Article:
Sunday 4th September, 2005

 

T&T’s Teri-Leigh Bovell on US video ...

 
 
 
 
 
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By Laura Dowrich-Phillips

[email protected]

The next time you happen to watch a hip-hop video, look closely at the girls dancing and strutting their stuff in the background. One of them may just be Teri-Leigh Bovell, a Trinidadian currently resident in Diego Martin.

Bovell, a “pumpkin-vine” relation to Olympic Bronze medallist swimmer George Bovell III, is quietly making a name as a favourite to appear in videos alongside multi-platinum selling rappers and singers.

She has appeared in 50 Cent’s and The Game’s This Is How We Do video for The Game’s debut single and the I Ain’t Heard Of That video from new artiste Slim Thug featuring Pharrell, the more visible half of uber-producers The Neptunes.

A couple of weeks ago she returned from the Dominican Republic where she appeared in another Pharrell production, this time starring Robin Thicke, the latest singing sensation, for his debut song Wanna Love You.

Next month, Bovell is due to perform in another video by a noted actor/singer but she declined to reveal more details for fear of jinxing the opportunity.

“I am really excited about that one,” she said in an interview at her home.

 

Teri-Leigh Bovell

Although Bovell appears mostly in videos by American artistes, her entry into the world of music videos started with Bajan singer Rupee.

“Last year there was a casting for Rupee’s video Tempted to Touch and I said ‘nah, that’s probably some hoochie thing,’ but my cousin persuaded me to try out,” she said.

Bovell was cast and the director, impressed with her look and the way she danced, hired her for The Game’s video.

“It was amazing. That was my first time in Los Angeles. I couldn’t believe I was meeting them. They’re quieter in real life, a lot nicer than they appear on television,” she said of 50 Cent and The Game, who are notorious for their gangsta image.

Asked how she felt participating in a video culture that critics see as derogatory to black women, in particular, Bovell said she does not do anything she feels will compromise her integrity.

“For the This Is How We Do video, I was a bit sceptical. The director asked me what I wanted to do. He had two scenes in mind for me, one was crawling on a bar and the other was inside a canary cage. The scene I ended up doing was sitting on a couch, bobbing my head,” she said with a laugh.

“My dad said whatever you do, keep your integrity intact,” said Bovell, who turned down a Kanye West video because she didn’t feel comfortable about it. “I heard it was just girls, girls, girls and I didn’t feel it was for me.”

In the Pharrell and Slim Thug video, which she played for WomanWise, Bovell, hair blown straight, is clad in a white bikini walking and dancing alongside a pool.

Bovell, who also tours with Rupee as one of his dancers and has been to Spain, France, Japan and London with him, is not a trained dancer.

“I have no background in dance but I just love music. I don’t like choreographed moves but I like to freestyle, feeling your own vibe. That’s what I love,” she said.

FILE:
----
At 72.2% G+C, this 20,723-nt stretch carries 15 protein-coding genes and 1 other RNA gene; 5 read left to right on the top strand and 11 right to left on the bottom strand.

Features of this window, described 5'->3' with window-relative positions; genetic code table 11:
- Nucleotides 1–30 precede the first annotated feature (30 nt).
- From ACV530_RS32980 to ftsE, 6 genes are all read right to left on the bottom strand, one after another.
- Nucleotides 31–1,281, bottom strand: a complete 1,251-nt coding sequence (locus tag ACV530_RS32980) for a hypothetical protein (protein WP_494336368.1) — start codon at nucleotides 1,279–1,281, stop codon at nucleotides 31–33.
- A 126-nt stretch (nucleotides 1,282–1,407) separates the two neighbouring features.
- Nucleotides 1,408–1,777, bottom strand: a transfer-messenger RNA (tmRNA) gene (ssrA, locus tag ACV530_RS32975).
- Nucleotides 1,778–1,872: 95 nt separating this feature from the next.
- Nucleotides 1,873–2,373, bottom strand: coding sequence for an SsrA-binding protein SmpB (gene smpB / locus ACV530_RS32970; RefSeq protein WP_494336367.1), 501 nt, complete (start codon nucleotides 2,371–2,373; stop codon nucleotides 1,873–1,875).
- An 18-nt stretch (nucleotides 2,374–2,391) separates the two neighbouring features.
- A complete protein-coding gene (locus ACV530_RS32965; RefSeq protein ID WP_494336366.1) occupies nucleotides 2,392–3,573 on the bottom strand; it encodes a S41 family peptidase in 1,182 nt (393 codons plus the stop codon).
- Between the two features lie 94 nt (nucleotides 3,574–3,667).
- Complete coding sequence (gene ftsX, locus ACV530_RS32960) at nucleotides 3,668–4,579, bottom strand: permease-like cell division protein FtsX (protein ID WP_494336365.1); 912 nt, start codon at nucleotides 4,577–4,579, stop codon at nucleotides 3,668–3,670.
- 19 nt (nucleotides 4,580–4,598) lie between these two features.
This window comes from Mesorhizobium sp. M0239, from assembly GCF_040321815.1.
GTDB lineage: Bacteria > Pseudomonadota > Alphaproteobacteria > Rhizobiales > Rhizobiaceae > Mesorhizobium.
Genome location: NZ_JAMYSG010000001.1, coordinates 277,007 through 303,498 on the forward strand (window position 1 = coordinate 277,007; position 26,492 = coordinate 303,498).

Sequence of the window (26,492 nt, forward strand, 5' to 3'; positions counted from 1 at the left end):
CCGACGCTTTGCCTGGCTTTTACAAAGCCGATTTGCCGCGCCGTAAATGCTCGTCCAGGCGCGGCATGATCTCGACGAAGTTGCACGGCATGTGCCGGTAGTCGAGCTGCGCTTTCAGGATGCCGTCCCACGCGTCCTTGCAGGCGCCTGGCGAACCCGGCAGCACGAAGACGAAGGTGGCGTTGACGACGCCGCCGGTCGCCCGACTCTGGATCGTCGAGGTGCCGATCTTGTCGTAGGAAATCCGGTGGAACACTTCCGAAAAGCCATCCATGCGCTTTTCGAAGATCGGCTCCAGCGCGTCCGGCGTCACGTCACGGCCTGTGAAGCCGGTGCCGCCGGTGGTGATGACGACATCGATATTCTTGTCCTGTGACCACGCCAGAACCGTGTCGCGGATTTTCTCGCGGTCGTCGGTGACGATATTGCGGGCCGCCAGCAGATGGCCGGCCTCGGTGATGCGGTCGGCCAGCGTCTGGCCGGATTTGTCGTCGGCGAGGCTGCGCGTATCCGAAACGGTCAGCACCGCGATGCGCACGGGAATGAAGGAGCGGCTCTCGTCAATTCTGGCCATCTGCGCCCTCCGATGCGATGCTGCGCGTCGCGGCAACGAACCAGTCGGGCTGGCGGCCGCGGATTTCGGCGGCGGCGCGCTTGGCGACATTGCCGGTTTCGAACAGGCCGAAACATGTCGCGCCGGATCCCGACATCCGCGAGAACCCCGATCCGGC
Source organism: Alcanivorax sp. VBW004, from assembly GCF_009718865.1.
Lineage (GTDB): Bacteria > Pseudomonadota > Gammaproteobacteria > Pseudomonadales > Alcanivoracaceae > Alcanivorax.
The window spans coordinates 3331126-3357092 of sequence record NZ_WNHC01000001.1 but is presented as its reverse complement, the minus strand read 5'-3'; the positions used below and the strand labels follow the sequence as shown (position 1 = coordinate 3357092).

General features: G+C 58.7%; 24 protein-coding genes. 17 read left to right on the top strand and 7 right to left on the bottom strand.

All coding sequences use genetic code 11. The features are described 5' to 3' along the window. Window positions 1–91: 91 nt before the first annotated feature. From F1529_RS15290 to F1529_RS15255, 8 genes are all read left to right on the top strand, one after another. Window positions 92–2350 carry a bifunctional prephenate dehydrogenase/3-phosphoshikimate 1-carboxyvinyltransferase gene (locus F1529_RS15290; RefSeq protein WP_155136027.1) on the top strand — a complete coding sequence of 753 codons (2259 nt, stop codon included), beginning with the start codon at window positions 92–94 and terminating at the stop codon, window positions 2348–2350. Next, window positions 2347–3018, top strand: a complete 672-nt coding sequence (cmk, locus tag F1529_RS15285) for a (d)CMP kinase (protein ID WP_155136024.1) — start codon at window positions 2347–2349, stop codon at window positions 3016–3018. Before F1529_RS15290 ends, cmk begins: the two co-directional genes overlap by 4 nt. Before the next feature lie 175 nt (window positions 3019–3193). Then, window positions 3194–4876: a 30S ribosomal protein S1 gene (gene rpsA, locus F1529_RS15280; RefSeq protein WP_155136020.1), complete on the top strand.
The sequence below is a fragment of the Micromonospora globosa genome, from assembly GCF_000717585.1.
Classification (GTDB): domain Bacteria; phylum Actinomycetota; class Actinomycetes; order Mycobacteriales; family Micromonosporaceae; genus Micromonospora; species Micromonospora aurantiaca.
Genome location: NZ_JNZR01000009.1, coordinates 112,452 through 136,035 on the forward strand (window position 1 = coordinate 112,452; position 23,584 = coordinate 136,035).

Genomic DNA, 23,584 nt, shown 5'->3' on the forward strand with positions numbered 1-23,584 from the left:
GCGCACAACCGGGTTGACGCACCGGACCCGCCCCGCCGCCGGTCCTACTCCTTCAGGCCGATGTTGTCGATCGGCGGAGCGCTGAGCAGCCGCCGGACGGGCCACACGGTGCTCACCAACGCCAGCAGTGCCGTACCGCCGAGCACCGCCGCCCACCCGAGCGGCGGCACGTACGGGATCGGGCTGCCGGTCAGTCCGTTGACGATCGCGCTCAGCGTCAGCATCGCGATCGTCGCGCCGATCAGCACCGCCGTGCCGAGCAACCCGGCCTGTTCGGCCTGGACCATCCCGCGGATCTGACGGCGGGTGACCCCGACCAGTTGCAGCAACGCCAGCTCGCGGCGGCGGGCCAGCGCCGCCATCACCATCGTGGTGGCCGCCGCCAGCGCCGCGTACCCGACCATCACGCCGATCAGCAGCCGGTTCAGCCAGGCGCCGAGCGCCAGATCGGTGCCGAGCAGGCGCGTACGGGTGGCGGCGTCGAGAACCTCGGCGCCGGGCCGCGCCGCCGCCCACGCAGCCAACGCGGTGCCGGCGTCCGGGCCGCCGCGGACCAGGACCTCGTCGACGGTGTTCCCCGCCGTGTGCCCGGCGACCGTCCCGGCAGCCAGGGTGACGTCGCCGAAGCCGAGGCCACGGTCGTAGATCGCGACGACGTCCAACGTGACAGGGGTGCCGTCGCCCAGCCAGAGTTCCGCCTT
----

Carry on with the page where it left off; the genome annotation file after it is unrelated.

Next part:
The 22-year-old said her video experiences have inspired her to establish a casting agency to provide talent, be it models, singers or dancers, for directors and producers.

The company may start operations early 2006 but already Bovell’s services are being demanded. She said she has been asked to provide eight models for a video by rapper Q-Tip. For Robin Thicke’s video, Bovell took two other local girls to perform with her.

“We are so talented but our talent is not being tapped,” she lamented.

In addition to her already busy schedule, Bovell, who fulfilled her childhood dream of being a star by modelling and appearing in advertisements for Royal Extra, TSTT and Coca Cola, is also a sales and marketing manager for Blue Hummingbirds Productions. The company sells advertisements for publications locally, regionally and internationally.

Bovell is currently working with a client in St Kitts and flies there frequently. In addition to all that, she is also studying tourism management at the T&T Hospitality Institute and fits in classes when she can.

With all her overseas engagements, the longest Bovell has spent in T&T in recent times is two weeks. Exciting, yes but a little stressful on her almost four-year relationship with popular local entertainer Kees Dieffenthaler. The two met when they were children.

Dieffenthaler lived close to her cousin’s at Palmiste, San Fernando.

“Then I moved to Tobago for seven years and when I came back, we used to see each other around. He said when he saw me he say, ‘this girl grow up nice’,” she laughed.

Bovell said early in the relationship, she had difficulty adjusting to all the female groupies the handsome former Imij and Co singer attracted. But now it’s all good and she advises him on his career based on information she picks up from the industry heavyweights she interacts with.

If her career demands it, said Bovell, she may relocate to another country but until then she intends to stay home, close to her family and to the beaches and food she loves .

For those aspiring to appear in music videos, Teri-Leigh Bovell has the following advice:
* The advertising industry is a good start. The exposure may open doors.
* The Internet is a valuable source of information.
* Look for good representation.
* Keep your ear to the ground.
* Love yourself.
* Never act like a diva. Don’t pretend to be bigger than you are. The people who help you up will help you when you are down because you can’t stay up forever.

©2003-2004 Trinidad Publishing Company Limited

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